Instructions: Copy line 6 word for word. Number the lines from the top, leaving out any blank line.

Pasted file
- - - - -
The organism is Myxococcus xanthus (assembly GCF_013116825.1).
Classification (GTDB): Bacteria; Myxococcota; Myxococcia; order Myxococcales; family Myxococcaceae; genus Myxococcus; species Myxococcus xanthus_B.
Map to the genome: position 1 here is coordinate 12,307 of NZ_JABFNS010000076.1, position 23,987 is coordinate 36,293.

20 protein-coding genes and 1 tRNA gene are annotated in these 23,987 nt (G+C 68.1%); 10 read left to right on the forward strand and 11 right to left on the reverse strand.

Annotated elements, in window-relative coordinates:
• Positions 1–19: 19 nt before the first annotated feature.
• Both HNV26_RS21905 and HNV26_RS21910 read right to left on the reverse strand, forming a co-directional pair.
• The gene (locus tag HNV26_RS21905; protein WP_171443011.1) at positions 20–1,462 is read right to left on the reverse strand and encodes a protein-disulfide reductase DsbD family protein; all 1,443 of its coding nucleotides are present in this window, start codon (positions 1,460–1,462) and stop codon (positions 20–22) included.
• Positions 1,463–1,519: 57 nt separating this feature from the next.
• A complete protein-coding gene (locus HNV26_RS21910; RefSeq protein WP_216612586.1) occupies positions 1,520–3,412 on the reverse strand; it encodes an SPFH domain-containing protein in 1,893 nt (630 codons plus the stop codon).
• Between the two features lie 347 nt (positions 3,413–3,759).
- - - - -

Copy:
• Positions 1–19: 19 nt before the first annotated feature.